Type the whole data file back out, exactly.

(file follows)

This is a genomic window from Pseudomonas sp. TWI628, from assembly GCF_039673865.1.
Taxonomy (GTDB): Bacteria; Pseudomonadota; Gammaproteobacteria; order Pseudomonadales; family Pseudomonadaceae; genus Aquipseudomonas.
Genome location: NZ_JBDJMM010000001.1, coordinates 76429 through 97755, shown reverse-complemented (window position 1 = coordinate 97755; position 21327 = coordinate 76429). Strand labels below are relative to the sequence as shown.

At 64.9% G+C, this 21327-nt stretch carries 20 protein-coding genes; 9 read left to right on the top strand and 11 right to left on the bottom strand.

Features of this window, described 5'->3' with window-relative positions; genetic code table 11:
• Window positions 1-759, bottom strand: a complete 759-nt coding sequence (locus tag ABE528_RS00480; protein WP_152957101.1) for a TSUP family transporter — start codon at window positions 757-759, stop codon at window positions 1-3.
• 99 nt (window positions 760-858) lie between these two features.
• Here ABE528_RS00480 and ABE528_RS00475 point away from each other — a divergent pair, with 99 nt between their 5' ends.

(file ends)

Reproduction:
This is a genomic window from Pseudomonas sp. TWI628, from assembly GCF_039673865.1.
Taxonomy (GTDB): Bacteria; Pseudomonadota; Gammaproteobacteria; order Pseudomonadales; family Pseudomonadaceae; genus Aquipseudomonas.
Genome location: NZ_JBDJMM010000001.1, coordinates 76429 through 97755, shown reverse-complemented (window position 1 = coordinate 97755; position 21327 = coordinate 76429). Strand labels below are relative to the sequence as shown.

At 64.9% G+C, this 21327-nt stretch carries 20 protein-coding genes; 9 read left to right on the top strand and 11 right to left on the bottom strand.

Features of this window, described 5'->3' with window-relative positions; genetic code table 11:
• Window positions 1-759, bottom strand: a complete 759-nt coding sequence (locus tag ABE528_RS00480; protein WP_152957101.1) for a TSUP family transporter — start codon at window positions 757-759, stop codon at window positions 1-3.
• 99 nt (window positions 760-858) lie between these two features.
• Here ABE528_RS00480 and ABE528_RS00475 point away from each other — a divergent pair, with 99 nt between their 5' ends.